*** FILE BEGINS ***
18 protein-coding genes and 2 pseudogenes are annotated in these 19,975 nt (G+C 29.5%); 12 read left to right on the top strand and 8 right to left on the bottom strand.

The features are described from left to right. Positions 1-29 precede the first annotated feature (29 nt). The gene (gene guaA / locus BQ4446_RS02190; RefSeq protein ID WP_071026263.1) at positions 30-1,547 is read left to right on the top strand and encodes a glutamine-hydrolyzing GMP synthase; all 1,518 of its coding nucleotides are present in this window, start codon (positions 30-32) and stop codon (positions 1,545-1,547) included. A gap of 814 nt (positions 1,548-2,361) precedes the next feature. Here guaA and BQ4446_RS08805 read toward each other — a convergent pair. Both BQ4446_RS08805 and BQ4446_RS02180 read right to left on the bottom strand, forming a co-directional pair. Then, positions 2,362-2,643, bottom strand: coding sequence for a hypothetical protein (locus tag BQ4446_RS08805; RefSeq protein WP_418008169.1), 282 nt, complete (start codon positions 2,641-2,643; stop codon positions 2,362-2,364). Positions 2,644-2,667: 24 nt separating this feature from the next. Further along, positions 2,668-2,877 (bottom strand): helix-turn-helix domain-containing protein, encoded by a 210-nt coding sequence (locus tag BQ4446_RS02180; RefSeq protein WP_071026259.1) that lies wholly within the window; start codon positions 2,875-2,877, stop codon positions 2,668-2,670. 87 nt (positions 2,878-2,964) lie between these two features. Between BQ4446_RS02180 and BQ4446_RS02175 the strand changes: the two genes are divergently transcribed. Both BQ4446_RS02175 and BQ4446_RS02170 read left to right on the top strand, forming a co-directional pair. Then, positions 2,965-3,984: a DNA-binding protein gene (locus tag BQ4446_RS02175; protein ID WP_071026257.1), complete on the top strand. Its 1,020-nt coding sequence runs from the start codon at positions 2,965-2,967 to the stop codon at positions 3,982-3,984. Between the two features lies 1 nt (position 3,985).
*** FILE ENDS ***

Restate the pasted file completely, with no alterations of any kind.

18 protein-coding genes and 2 pseudogenes are annotated in these 19,975 nt (G+C 29.5%); 12 read left to right on the top strand and 8 right to left on the bottom strand.

The features are described from left to right. Positions 1-29 precede the first annotated feature (29 nt). The gene (gene guaA / locus BQ4446_RS02190; RefSeq protein ID WP_071026263.1) at positions 30-1,547 is read left to right on the top strand and encodes a glutamine-hydrolyzing GMP synthase; all 1,518 of its coding nucleotides are present in this window, start codon (positions 30-32) and stop codon (positions 1,545-1,547) included. A gap of 814 nt (positions 1,548-2,361) precedes the next feature. Here guaA and BQ4446_RS08805 read toward each other — a convergent pair. Both BQ4446_RS08805 and BQ4446_RS02180 read right to left on the bottom strand, forming a co-directional pair. Then, positions 2,362-2,643, bottom strand: coding sequence for a hypothetical protein (locus tag BQ4446_RS08805; RefSeq protein WP_418008169.1), 282 nt, complete (start codon positions 2,641-2,643; stop codon positions 2,362-2,364). Positions 2,644-2,667: 24 nt separating this feature from the next. Further along, positions 2,668-2,877 (bottom strand): helix-turn-helix domain-containing protein, encoded by a 210-nt coding sequence (locus tag BQ4446_RS02180; RefSeq protein WP_071026259.1) that lies wholly within the window; start codon positions 2,875-2,877, stop codon positions 2,668-2,670. 87 nt (positions 2,878-2,964) lie between these two features. Between BQ4446_RS02180 and BQ4446_RS02175 the strand changes: the two genes are divergently transcribed. Both BQ4446_RS02175 and BQ4446_RS02170 read left to right on the top strand, forming a co-directional pair. Then, positions 2,965-3,984: a DNA-binding protein gene (locus tag BQ4446_RS02175; protein ID WP_071026257.1), complete on the top strand. Its 1,020-nt coding sequence runs from the start codon at positions 2,965-2,967 to the stop codon at positions 3,982-3,984. Between the two features lies 1 nt (position 3,985).